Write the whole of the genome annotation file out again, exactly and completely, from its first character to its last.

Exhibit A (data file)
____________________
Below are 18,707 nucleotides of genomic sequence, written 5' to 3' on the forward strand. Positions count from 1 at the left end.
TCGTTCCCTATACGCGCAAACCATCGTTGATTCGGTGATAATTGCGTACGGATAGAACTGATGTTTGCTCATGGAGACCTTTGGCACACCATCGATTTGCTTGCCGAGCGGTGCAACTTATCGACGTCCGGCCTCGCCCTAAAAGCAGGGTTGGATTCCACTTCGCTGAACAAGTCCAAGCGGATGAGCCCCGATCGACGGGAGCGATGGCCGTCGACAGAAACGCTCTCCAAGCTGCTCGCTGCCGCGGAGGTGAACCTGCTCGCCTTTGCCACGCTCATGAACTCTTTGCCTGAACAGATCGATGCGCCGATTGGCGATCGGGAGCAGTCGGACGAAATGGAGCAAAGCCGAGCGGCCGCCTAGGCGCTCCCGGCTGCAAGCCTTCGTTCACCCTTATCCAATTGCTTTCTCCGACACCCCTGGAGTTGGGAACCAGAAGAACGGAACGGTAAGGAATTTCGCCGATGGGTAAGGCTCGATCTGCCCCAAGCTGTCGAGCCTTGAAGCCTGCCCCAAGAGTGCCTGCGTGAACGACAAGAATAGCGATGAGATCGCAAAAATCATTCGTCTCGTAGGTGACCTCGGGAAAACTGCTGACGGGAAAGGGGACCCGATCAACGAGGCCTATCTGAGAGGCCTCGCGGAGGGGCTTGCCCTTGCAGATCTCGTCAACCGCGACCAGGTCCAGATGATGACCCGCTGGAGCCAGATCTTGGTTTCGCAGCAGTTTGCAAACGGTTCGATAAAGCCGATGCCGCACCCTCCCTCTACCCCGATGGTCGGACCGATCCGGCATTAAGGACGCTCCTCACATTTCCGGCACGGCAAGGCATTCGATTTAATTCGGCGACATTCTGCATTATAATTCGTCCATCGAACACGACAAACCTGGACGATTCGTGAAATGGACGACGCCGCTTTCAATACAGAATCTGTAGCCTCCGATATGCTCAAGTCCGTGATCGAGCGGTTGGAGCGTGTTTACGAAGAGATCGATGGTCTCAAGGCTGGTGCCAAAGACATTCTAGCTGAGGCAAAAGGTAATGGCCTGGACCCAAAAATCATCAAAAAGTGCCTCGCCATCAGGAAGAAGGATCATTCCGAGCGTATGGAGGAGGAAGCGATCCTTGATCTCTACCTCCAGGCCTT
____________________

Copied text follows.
Below are 18,707 nucleotides of genomic sequence, written 5' to 3' on the forward strand. Positions count from 1 at the left end.
TCGTTCCCTATACGCGCAAACCATCGTTGATTCGGTGATAATTGCGTACGGATAGAACTGATGTTTGCTCATGGAGACCTTTGGCACACCATCGATTTGCTTGCCGAGCGGTGCAACTTATCGACGTCCGGCCTCGCCCTAAAAGCAGGGTTGGATTCCACTTCGCTGAACAAGTCCAAGCGGATGAGCCCCGATCGACGGGAGCGATGGCCGTCGACAGAAACGCTCTCCAAGCTGCTCGCTGCCGCGGAGGTGAACCTGCTCGCCTTTGCCACGCTCATGAACTCTTTGCCTGAACAGATCGATGCGCCGATTGGCGATCGGGAGCAGTCGGACGAAATGGAGCAAAGCCGAGCGGCCGCCTAGGCGCTCCCGGCTGCAAGCCTTCGTTCACCCTTATCCAATTGCTTTCTCCGACACCCCTGGAGTTGGGAACCAGAAGAACGGAACGGTAAGGAATTTCGCCGATGGGTAAGGCTCGATCTGCCCCAAGCTGTCGAGCCTTGAAGCCTGCCCCAAGAGTGCCTGCGTGAACGACAAGAATAGCGATGAGATCGCAAAAATCATTCGTCTCGTAGGTGACCTCGGGAAAACTGCTGACGGGAAAGGGGACCCGATCAACGAGGCCTATCTGAGAGGCCTCGCGGAGGGGCTTGCCCTTGCAGATCTCGTCAACCGCGACCAGGTCCAGATGATGACCCGCTGGAGCCAGATCTTGGTTTCGCAGCAGTTTGCAAACGGTTCGATAAAGCCGATGCCGCACCCTCCCTCTACCCCGATGGTCGGACCGATCCGGCATTAAGGACGCTCCTCACATTTCCGGCACGGCAAGGCATTCGATTTAATTCGGCGACATTCTGCATTATAATTCGTCCATCGAACACGACAAACCTGGACGATTCGTGAAATGGACGACGCCGCTTTCAATACAGAATCTGTAGCCTCCGATATGCTCAAGTCCGTGATCGAGCGGTTGGAGCGTGTTTACGAAGAGATCGATGGTCTCAAGGCTGGTGCCAAAGACATTCTAGCTGAGGCAAAAGGTAATGGCCTGGACCCAAAAATCATCAAAAAGTGCCTCGCCATCAGGAAGAAGGATCATTCCGAGCGTATGGAGGAGGAAGCGATCCTTGATCTCTACCTCCAGGCCTT